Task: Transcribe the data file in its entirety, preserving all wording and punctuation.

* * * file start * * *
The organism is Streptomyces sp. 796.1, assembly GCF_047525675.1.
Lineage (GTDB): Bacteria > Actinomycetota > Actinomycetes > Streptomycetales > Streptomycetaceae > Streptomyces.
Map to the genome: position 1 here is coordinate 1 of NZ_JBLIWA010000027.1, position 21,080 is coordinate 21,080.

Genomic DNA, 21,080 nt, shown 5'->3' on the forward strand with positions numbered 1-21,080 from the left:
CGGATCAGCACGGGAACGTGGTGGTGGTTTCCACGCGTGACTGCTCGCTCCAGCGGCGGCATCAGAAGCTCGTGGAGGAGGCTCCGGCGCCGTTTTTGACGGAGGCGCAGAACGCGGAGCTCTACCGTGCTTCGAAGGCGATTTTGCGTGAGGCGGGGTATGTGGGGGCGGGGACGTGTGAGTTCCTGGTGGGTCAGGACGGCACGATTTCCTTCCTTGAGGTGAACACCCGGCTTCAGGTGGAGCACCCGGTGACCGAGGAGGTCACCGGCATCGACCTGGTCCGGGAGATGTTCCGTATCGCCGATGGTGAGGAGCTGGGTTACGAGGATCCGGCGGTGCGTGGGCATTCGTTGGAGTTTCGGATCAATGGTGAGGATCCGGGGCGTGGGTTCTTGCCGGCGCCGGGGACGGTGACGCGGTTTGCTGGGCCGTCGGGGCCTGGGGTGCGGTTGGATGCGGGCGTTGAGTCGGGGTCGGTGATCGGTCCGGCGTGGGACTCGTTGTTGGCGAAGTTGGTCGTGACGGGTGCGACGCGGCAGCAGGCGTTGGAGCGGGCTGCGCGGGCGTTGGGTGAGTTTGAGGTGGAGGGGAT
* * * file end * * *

The organism is Streptomyces sp. 796.1, assembly GCF_047525675.1.
Lineage (GTDB): Bacteria > Actinomycetota > Actinomycetes > Streptomycetales > Streptomycetaceae > Streptomyces.
Map to the genome: position 1 here is coordinate 1 of NZ_JBLIWA010000027.1, position 21,080 is coordinate 21,080.

Genomic DNA, 21,080 nt, shown 5'->3' on the forward strand with positions numbered 1-21,080 from the left:
CGGATCAGCACGGGAACGTGGTGGTGGTTTCCACGCGTGACTGCTCGCTCCAGCGGCGGCATCAGAAGCTCGTGGAGGAGGCTCCGGCGCCGTTTTTGACGGAGGCGCAGAACGCGGAGCTCTACCGTGCTTCGAAGGCGATTTTGCGTGAGGCGGGGTATGTGGGGGCGGGGACGTGTGAGTTCCTGGTGGGTCAGGACGGCACGATTTCCTTCCTTGAGGTGAACACCCGGCTTCAGGTGGAGCACCCGGTGACCGAGGAGGTCACCGGCATCGACCTGGTCCGGGAGATGTTCCGTATCGCCGATGGTGAGGAGCTGGGTTACGAGGATCCGGCGGTGCGTGGGCATTCGTTGGAGTTTCGGATCAATGGTGAGGATCCGGGGCGTGGGTTCTTGCCGGCGCCGGGGACGGTGACGCGGTTTGCTGGGCCGTCGGGGCCTGGGGTGCGGTTGGATGCGGGCGTTGAGTCGGGGTCGGTGATCGGTCCGGCGTGGGACTCGTTGTTGGCGAAGTTGGTCGTGACGGGTGCGACGCGGCAGCAGGCGTTGGAGCGGGCTGCGCGGGCGTTGGGTGAGTTTGAGGTGGAGGGGAT